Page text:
Alaska Science Center
ABOUT THE ALASKA
A Molecular Framework for Predicting Responses of High Latitude Vertebrates to Climate Change
Introduction: Resource managers need to predict the response of species to rapidly changing environmental conditions expected under climate change scenarios, particularly in high latitude ecosystems. Accelerating global climate change in high latitudes is increasingly impacting indigenous people who subsist heavily on native wildlife and plant resources and are at increased risk of exposure to emerging zoonotic diseases. Because parasite and pathogen diversity is generally lower in high latitudes, wildlife species living there are likely to be immunologically naïve to pathogens that accompany colonizing temperate wildlife species expanding from southern regions, as well as from both eastern and western Beringia. Immunological vulnerability, combined with predicted increases in pathogen virulence, may have devastating effects on high latitude species and the indigenous people who depend upon them. Demographic and adaptive response of wildlife species to climate involve genetic changes that leave signatures accessible to rigorous genetic analyses that incorporate coalescence theory and multiple genetic markers applied to both host and parasite species. Determining broad-scale responses to past climate change, across taxonomic groups, will provide a powerful framework for predicting future responses. The goal of this research is to use a molecular approach involving co-distributed species to investigate differential demographic responses of high latitude vertebrates, and associated pathogens, to past climate change.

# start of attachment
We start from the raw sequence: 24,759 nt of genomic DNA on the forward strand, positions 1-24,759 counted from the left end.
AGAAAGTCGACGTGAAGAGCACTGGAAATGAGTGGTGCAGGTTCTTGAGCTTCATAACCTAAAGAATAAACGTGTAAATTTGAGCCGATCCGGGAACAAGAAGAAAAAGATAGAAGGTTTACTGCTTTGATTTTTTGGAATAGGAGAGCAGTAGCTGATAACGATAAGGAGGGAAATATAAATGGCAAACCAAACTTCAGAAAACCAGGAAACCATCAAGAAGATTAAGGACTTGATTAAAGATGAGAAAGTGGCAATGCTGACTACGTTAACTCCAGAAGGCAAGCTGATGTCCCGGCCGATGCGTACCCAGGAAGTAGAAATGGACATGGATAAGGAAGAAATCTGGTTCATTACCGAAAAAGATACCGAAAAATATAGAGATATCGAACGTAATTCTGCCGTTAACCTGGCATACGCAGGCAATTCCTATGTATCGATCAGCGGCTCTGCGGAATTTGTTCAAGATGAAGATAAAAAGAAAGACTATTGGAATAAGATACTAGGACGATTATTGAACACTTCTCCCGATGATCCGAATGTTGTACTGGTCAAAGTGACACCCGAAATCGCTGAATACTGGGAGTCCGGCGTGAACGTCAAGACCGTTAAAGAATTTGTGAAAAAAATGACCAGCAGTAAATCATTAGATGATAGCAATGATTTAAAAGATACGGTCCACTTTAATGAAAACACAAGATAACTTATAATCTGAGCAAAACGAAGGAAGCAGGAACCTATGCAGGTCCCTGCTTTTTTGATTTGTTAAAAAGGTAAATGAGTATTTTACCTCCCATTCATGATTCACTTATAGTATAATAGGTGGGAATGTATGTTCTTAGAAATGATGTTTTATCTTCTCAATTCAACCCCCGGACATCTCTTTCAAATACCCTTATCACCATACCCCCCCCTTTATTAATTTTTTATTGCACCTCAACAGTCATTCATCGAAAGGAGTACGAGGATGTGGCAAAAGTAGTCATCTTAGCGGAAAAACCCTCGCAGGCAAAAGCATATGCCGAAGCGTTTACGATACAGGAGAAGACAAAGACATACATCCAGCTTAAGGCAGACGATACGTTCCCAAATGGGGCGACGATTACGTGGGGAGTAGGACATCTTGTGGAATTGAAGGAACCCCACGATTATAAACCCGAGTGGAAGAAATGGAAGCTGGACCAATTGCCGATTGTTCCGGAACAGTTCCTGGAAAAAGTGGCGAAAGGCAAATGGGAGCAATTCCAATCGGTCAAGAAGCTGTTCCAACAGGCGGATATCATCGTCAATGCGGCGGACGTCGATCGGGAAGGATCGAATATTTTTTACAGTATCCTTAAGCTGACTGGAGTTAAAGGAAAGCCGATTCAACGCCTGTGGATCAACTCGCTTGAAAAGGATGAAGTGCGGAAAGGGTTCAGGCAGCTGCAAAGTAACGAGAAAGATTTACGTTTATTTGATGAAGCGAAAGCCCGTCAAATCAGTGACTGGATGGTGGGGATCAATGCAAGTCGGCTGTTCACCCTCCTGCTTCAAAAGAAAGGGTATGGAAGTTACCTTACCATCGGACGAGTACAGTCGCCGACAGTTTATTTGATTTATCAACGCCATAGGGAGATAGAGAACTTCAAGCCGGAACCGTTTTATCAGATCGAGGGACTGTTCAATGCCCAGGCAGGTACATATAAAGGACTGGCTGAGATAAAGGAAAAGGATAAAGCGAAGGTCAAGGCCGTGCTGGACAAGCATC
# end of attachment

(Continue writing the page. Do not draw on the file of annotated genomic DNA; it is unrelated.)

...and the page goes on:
Research Objectives—Science Impact: This research will synthesize and integrate data collected by multiple laboratories over two decades of ongoing investigations into the population genetics and phylogeography of selected high latitude vertebrate species and their pathogens. The research will use a multiarea/multilocus approach to elucidate the impact of global change upon 1) differentiation in isolation; 2) postglacial expansion of previously isolated species; 3) incidence of hybridization of divergent lineages; 4) timing of contact; and 5) host/parasite history and interactions. We will examine the genetic evidence of transcontinental exchange and late Pleistocene refugia, expansion, and contact between northern terrestrial vertebrate taxa of eastern (Alaska and western Canada) and western (Siberia) Beringia. Augmenting current datasets and synthesizing results, we will focus on a set of specific questions associated with species of western Beringia/Palearctic, eastern Beringia/Nearctic, and the Bering Strait: which wildlife species and associated pathogens have crossed biogeographic/taxonomic boundaries in the past, and for those that have, how easily have they moved between regions? We will search for genetic signatures of demographic change (expansions/contractions) based on past invasions, as well as signals of invasive movements across biomes, incorporating GIS-based landscape and community genetics predictions. These analyses will provide guidance to natural resource managers to 1) predict the response of species and species assemblages to future climate change; 2) identify the most vulnerable, and most resilient species, based on historical and recent responses; and 3) track and respond to distributions and virulence of associated pathogens that shift in response to climate change and associated colonization patterns. This comparative phylogeographic approach can identify large-scale patterns of genetic diversity within and across species, produce key inputs to predictive models, and produce data to target critical information needs articulated by Department of Interior partners and USGS as outlined in the Alaska Executive Climate Roundtable [Sections 6 and 7], contributing to a predictive framework for the likely response of trust species and their zoonotic pathogens to future changes in climate.